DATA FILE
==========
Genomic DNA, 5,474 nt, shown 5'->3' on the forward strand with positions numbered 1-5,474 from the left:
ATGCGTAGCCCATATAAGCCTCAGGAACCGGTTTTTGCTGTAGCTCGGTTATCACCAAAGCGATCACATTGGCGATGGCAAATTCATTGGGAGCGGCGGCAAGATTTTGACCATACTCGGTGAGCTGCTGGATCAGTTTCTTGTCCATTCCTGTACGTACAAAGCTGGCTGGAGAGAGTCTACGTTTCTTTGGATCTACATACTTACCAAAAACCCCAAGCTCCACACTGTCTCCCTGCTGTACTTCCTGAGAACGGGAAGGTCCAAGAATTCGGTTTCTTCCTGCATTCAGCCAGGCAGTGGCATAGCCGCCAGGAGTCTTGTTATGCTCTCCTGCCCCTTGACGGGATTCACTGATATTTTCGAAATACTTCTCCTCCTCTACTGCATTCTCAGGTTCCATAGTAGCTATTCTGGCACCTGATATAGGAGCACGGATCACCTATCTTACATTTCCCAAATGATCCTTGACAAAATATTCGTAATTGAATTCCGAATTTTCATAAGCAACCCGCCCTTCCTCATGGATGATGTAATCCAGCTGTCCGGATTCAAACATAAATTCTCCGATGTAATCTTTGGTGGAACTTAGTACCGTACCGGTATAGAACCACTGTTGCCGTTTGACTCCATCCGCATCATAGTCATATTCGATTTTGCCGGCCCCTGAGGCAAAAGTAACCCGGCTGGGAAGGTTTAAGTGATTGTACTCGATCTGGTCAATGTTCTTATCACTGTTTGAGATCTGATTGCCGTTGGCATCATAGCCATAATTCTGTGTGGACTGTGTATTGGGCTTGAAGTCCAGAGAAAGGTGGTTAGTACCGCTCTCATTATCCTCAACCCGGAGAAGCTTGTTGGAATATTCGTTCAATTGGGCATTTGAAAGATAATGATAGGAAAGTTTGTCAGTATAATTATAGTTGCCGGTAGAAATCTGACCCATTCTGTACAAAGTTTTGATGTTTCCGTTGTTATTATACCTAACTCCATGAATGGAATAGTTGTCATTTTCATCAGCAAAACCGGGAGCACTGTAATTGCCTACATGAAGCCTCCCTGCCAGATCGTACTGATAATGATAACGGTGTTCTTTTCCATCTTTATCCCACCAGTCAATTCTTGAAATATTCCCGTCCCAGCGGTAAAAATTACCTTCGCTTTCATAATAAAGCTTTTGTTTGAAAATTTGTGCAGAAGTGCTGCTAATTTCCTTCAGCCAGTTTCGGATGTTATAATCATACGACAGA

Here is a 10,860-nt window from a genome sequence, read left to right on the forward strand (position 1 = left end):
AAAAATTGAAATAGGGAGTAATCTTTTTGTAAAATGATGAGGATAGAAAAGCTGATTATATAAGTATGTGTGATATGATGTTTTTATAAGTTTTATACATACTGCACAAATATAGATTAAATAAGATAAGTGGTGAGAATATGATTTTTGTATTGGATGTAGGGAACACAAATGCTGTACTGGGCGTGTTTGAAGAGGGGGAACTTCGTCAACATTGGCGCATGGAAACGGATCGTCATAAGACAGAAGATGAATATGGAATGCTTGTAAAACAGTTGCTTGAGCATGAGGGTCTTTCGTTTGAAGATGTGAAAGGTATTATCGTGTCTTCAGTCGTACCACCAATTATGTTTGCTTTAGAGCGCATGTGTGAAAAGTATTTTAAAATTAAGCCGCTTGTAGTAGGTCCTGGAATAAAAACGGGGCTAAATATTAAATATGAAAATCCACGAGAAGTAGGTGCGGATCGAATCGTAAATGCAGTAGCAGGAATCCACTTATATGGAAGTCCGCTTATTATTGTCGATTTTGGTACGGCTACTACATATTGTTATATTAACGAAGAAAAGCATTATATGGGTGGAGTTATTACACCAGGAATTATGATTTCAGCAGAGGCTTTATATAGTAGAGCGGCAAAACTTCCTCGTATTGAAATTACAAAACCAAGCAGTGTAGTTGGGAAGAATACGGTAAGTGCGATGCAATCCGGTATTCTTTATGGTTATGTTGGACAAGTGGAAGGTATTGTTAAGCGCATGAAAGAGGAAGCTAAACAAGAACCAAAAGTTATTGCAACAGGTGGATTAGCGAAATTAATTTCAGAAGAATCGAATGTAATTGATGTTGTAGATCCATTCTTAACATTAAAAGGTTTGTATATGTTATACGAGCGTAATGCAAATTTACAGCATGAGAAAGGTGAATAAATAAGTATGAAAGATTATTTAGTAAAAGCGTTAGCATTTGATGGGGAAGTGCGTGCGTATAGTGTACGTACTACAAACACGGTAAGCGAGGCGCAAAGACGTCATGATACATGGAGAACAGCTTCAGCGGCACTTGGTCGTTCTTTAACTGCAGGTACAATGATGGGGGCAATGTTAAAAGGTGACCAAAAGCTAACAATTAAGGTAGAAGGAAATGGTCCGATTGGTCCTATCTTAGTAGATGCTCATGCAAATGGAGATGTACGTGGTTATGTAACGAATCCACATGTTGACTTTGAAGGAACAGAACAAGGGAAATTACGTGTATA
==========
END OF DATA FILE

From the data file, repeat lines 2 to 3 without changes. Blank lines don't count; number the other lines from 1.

ATGCGTAGCCCATATAAGCCTCAGGAACCGGTTTTTGCTGTAGCTCGGTTATCACCAAAGCGATCACATTGGCGATGGCAAATTCATTGGGAGCGGCGGCAAGATTTTGACCATACTCGGTGAGCTGCTGGATCAGTTTCTTGTCCATTCCTGTACGTACAAAGCTGGCTGGAGAGAGTCTACGTTTCTTTGGATCTACATACTTACCAAAAACCCCAAGCTCCACACTGTCTCCCTGCTGTACTTCCTGAGAACGGGAAGGTCCAAGAATTCGGTTTCTTCCTGCATTCAGCCAGGCAGTGGCATAGCCGCCAGGAGTCTTGTTATGCTCTCCTGCCCCTTGACGGGATTCACTGATATTTTCGAAATACTTCTCCTCCTCTACTGCATTCTCAGGTTCCATAGTAGCTATTCTGGCACCTGATATAGGAGCACGGATCACCTATCTTACATTTCCCAAATGATCCTTGACAAAATATTCGTAATTGAATTCCGAATTTTCATAAGCAACCCGCCCTTCCTCATGGATGATGTAATCCAGCTGTCCGGATTCAAACATAAATTCTCCGATGTAATCTTTGGTGGAACTTAGTACCGTACCGGTATAGAACCACTGTTGCCGTTTGACTCCATCCGCATCATAGTCATATTCGATTTTGCCGGCCCCTGAGGCAAAAGTAACCCGGCTGGGAAGGTTTAAGTGATTGTACTCGATCTGGTCAATGTTCTTATCACTGTTTGAGATCTGATTGCCGTTGGCATCATAGCCATAATTCTGTGTGGACTGTGTATTGGGCTTGAAGTCCAGAGAAAGGTGGTTAGTACCGCTCTCATTATCCTCAACCCGGAGAAGCTTGTTGGAATATTCGTTCAATTGGGCATTTGAAAGATAATGATAGGAAAGTTTGTCAGTATAATTATAGTTGCCGGTAGAAATCTGACCCATTCTGTACAAAGTTTTGATGTTTCCGTTGTTATTATACCTAACTCCATGAATGGAATAGTTGTCATTTTCATCAGCAAAACCGGGAGCACTGTAATTGCCTACATGAAGCCTCCCTGCCAGATCGTACTGATAATGATAACGGTGTTCTTTTCCATCTTTATCCCACCAGTCAATTCTTGAAATATTCCCGTCCCAGCGGTAAAAATTACCTTCGCTTTCATAATAAAGCTTTTGTTTGAAAATTTGTGCAGAAGTGCTGCTAATTTCCTTCAGCCAGTTTCGGATGTTATAATCATACGACAGA

Here is a 10,860-nt window from a genome sequence, read left to right on the forward strand (position 1 = left end):